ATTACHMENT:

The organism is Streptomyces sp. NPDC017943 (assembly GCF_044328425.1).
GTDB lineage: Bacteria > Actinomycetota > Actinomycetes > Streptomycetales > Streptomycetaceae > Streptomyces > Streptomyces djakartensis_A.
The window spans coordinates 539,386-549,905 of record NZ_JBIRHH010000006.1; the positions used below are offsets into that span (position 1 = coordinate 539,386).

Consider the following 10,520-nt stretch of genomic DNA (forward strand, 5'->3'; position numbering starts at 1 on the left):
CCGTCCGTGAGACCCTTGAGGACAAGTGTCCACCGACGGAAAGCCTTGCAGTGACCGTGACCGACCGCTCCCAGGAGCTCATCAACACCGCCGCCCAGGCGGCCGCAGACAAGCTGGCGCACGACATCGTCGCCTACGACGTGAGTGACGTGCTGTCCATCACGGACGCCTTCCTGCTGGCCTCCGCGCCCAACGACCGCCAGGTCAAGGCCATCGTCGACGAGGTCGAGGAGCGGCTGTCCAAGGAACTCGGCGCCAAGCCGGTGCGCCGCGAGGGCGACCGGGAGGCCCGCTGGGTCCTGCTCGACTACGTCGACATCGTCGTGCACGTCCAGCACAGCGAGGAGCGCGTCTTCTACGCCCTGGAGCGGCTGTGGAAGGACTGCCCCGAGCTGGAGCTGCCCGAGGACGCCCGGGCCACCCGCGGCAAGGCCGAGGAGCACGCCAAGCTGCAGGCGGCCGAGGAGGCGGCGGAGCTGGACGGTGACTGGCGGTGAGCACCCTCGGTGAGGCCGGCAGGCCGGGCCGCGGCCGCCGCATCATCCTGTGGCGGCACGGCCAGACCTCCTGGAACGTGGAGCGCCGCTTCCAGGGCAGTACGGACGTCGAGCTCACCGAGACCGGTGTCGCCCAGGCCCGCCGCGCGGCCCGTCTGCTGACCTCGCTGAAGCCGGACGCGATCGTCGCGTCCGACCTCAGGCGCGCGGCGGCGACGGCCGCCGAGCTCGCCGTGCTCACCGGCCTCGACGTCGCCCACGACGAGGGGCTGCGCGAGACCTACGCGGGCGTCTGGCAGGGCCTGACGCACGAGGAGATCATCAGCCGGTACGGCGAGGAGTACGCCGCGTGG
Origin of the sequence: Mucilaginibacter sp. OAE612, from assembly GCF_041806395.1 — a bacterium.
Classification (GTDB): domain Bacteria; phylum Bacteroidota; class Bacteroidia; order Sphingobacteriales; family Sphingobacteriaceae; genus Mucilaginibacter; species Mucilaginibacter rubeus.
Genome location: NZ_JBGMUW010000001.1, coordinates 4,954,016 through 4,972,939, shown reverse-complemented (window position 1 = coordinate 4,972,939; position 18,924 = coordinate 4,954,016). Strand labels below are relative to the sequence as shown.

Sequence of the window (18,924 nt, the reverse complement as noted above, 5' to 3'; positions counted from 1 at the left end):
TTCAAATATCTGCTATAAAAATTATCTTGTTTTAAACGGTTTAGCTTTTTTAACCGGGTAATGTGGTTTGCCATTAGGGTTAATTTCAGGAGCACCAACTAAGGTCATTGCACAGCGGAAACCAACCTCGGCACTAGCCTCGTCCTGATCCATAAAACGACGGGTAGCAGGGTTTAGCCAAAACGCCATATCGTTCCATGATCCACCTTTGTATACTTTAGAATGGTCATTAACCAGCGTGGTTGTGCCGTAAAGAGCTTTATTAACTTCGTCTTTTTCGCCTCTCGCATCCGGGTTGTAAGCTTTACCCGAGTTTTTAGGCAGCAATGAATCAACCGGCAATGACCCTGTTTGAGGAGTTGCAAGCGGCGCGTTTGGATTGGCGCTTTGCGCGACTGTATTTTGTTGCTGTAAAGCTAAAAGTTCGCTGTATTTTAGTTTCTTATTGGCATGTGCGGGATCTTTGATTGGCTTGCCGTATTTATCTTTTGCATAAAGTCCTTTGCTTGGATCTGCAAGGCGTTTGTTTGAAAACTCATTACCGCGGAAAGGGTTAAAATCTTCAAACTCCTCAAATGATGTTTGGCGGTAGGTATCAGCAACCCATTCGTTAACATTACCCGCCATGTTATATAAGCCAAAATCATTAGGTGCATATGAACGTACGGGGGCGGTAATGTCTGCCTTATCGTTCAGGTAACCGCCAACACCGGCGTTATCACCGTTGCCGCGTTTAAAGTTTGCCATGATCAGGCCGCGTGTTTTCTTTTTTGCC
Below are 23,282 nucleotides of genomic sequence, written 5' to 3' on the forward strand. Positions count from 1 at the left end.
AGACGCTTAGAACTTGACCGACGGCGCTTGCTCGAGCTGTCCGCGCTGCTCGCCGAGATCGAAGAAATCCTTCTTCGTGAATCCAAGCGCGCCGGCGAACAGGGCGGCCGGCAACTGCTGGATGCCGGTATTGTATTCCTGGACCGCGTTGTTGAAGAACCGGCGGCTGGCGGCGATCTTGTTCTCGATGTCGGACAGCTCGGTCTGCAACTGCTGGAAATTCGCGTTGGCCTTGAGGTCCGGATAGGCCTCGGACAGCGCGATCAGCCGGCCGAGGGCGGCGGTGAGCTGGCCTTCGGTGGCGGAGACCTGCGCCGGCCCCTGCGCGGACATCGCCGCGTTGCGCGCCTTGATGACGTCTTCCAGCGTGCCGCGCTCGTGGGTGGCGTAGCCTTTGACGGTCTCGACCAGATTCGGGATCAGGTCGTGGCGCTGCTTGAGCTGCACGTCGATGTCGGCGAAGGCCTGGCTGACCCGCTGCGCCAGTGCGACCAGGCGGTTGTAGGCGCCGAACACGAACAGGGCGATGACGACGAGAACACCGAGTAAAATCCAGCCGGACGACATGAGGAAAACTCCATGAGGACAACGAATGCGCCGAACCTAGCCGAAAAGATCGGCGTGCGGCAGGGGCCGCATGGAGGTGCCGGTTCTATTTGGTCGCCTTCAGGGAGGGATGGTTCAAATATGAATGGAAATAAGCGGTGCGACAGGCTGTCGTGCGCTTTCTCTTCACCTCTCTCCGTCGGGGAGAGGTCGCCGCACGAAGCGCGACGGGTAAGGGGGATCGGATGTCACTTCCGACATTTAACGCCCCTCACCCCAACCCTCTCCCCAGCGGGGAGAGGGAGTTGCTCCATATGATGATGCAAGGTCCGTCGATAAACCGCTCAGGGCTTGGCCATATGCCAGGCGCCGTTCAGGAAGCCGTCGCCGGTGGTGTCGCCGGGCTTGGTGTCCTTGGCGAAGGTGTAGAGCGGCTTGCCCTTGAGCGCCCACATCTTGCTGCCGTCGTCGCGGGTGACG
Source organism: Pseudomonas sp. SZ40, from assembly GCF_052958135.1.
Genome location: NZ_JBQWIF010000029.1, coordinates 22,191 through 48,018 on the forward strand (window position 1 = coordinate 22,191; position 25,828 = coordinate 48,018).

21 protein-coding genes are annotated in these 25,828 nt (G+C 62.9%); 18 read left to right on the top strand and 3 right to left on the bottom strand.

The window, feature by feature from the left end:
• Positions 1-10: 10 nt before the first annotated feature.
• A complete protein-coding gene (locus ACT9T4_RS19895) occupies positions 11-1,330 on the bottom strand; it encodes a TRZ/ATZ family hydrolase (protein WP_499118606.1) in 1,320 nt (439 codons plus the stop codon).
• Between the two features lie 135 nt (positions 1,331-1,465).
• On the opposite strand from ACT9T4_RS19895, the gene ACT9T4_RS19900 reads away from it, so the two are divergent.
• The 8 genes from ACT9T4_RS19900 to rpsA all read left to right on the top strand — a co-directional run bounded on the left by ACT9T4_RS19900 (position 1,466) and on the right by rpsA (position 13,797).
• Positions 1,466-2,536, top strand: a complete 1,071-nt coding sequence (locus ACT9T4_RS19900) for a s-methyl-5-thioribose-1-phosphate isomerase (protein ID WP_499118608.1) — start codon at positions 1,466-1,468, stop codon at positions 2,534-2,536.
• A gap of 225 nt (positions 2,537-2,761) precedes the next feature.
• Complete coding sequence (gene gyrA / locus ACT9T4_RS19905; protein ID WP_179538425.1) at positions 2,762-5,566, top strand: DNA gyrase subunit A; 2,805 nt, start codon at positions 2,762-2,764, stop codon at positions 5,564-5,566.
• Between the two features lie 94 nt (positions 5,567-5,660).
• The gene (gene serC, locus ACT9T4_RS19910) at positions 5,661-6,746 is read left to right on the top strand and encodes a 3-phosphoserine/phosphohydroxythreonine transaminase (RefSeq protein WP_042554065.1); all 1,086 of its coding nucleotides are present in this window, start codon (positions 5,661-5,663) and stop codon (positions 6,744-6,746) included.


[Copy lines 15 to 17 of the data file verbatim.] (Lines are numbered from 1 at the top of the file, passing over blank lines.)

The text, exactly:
21 protein-coding genes are annotated in these 25,828 nt (G+C 62.9%); 18 read left to right on the top strand and 3 right to left on the bottom strand.

The window, feature by feature from the left end:
• Positions 1-10: 10 nt before the first annotated feature.